Saudi Arabia to Spend $1 billion a Year to Slow Aging

Anyone who has more money than they know what to do with eventually tries to cure aging. Google founder Larry Page has tried it. Jeff Bezos has tried it. Tech billionaires Larry Ellison and Peter Thiel have tried it. Now the kingdom of Saudi Arabia, which has about as much money as all of them put together, is going to try it. The Saudi royal family has started a not-for-profit organization called the Hevolution Foundation that plans to spend up to $1 billion a year of its oil wealth supporting basic research on the biology of aging and finding ways to extend the number of years people live in good health, a concept known as “health span.”

The sum, if the Saudis can spend it, could make the Gulf state the largest single sponsor of researchers attempting to understand the underlying causes of aging—and how it might be slowed down with drugs. The foundation hasn’t yet made a formal announcement, but the scope of its effort has been outlined at scientific meetings and is the subject of excited chatter among aging researchers, who hope it will underwrite large human studies of potential anti-aging drugs. The fund is managed by Mehmood Khan, a former Mayo Clinic endocrinologist and the onetime chief scientist at PespsiCo, who was recruited to the CEO job in 2020. ““Our primary goal is to extend the period of healthy lifespan,” Khan said in an interview. “There is not a bigger medical problem on the planet than this one.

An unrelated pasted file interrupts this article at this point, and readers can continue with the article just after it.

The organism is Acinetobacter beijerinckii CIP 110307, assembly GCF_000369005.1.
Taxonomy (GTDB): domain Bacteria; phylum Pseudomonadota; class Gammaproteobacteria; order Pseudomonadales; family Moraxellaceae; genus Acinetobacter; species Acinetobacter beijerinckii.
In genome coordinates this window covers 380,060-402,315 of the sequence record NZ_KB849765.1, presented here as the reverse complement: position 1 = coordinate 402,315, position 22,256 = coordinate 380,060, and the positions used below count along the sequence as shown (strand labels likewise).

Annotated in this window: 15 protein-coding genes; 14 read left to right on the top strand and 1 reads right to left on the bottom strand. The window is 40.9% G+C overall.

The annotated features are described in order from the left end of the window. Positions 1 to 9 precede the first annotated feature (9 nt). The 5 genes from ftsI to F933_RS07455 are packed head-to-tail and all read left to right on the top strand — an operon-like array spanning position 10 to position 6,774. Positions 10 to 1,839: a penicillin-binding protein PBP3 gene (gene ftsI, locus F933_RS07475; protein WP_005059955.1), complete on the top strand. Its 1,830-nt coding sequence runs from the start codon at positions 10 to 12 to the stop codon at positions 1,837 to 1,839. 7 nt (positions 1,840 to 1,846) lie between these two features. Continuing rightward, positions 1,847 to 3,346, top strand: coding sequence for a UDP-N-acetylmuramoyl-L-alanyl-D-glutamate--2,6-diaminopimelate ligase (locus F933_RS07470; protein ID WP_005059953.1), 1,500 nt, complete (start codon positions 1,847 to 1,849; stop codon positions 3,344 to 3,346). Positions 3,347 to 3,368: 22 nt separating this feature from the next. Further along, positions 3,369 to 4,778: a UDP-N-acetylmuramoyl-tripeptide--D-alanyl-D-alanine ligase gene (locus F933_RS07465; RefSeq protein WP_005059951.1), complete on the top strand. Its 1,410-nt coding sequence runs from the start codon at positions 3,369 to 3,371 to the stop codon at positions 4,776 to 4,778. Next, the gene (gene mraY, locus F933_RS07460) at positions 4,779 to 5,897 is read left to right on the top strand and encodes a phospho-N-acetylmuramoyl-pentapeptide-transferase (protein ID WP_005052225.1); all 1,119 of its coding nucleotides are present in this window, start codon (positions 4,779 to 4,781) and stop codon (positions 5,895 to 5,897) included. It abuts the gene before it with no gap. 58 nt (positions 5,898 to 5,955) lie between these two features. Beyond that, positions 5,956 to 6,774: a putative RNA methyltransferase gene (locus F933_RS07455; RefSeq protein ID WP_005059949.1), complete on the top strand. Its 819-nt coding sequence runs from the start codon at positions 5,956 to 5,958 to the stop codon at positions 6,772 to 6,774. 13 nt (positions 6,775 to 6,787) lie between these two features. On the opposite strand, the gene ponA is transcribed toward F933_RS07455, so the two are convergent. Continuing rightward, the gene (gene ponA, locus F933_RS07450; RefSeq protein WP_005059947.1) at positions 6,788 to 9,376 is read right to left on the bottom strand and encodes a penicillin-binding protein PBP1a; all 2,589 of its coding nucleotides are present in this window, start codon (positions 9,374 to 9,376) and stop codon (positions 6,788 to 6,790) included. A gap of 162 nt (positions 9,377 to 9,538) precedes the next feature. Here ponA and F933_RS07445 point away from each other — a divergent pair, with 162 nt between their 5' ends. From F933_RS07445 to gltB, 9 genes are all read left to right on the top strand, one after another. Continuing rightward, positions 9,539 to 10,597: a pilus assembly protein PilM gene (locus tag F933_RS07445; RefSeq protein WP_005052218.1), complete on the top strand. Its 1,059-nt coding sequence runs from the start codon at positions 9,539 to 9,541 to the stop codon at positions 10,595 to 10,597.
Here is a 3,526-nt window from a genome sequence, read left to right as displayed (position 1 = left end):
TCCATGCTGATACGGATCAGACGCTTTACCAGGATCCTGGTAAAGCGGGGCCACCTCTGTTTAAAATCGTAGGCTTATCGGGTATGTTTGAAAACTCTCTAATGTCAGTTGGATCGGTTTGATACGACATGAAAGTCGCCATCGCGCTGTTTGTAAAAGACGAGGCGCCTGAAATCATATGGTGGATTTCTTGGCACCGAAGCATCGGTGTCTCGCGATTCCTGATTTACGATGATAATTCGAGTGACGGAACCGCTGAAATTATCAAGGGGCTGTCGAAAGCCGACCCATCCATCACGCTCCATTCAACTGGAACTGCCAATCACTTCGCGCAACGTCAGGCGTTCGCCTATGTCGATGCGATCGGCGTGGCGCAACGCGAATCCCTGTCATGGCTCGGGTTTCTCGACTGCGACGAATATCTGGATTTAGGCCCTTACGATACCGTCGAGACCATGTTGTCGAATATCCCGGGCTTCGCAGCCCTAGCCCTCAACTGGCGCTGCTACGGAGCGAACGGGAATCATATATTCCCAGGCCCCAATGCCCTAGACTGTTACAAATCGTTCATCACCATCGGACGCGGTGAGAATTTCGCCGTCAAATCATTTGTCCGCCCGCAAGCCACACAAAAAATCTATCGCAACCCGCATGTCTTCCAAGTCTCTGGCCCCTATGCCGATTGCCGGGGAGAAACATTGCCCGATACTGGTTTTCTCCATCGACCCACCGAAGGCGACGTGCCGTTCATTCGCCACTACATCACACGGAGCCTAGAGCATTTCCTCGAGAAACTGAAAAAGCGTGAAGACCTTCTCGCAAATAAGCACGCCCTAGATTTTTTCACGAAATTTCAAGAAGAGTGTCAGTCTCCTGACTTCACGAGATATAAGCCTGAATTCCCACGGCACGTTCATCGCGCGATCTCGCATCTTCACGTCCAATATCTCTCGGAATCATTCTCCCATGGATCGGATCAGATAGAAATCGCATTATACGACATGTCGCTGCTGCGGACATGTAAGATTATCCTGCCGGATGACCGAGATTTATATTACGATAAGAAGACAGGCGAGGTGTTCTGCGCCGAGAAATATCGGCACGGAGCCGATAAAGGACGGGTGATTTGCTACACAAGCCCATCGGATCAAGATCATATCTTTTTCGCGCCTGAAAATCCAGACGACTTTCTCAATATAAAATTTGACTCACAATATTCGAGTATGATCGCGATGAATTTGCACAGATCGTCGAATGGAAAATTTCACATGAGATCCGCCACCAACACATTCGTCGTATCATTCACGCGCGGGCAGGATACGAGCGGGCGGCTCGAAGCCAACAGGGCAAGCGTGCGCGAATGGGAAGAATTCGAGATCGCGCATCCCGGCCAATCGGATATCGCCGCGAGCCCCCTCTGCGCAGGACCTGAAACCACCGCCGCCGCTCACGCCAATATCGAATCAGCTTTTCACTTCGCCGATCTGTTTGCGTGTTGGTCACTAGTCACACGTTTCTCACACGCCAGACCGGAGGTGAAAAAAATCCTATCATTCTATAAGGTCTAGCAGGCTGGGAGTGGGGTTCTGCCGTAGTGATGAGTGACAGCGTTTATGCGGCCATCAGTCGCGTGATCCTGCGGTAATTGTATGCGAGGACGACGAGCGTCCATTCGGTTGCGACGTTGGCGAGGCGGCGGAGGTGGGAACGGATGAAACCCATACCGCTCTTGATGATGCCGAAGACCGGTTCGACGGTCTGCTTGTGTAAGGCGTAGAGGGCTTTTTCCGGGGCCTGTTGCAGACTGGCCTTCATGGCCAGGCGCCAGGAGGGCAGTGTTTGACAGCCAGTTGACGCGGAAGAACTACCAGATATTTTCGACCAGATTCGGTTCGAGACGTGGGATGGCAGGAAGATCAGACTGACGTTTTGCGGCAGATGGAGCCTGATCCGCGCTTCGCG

The idea, popular among some longevity scientists, is that if you can slow the body’s aging process, you can delay the onset of multiple diseases and extend the healthy years people are able to enjoy as they grow older. Khan says the fund is going to give grants for basic scientific research on what causes aging, just as others have done, but it also plans to go a step further by supporting drug studies, including trials of “treatments that are patent expired or never got commercialized.”

We need to translate that biology to progress towards human clinical research. Ultimately, it won’t make a difference until something appears in the market that actually benefits patients,” Khan says.

Khan says the fund is authorized to spend up to $1 billion per year indefinitely, and will be able to take financial stakes in biotech companies. By comparison, the division of the US National Institute on Aging that supports basic research on the biology of aging spends about $325 million a year.

Hevolution hasn’t announced what projects it will back, but people familiar with the group say it looked at funding a $100 million X Prize for age reversal technology and has reached a preliminary agreement to fund a test of the diabetes drug metformin in several thousand elderly people.

That trial, known as “TAME” (for “Targeting Aging with Metformin”), has been touted as the first major test of any drug to postpone aging in humans, but the study has languished for years without anyone willing to pay for it.